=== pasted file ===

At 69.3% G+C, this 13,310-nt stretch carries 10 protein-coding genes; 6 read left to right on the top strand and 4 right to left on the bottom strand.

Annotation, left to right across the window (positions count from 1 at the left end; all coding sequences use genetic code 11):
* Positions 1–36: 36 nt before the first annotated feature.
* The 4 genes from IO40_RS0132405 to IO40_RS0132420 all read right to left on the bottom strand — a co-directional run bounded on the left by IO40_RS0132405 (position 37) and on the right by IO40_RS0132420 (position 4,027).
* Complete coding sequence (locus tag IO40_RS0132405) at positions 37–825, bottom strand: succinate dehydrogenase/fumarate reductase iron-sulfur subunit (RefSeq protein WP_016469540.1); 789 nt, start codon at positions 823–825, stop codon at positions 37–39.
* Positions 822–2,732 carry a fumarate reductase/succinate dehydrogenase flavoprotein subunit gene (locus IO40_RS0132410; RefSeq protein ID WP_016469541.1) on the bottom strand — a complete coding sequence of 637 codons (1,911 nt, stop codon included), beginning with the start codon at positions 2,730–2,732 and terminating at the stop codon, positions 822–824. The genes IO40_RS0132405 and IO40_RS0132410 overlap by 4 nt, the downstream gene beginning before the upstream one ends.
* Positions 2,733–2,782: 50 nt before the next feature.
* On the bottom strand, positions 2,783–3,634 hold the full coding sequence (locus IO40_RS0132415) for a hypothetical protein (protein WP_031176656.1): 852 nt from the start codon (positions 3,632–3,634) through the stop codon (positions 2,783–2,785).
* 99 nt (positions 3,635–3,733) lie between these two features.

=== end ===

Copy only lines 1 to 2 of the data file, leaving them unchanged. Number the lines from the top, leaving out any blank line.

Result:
At 69.3% G+C, this 13,310-nt stretch carries 10 protein-coding genes; 6 read left to right on the top strand and 4 right to left on the bottom strand.

Annotation, left to right across the window (positions count from 1 at the left end; all coding sequences use genetic code 11):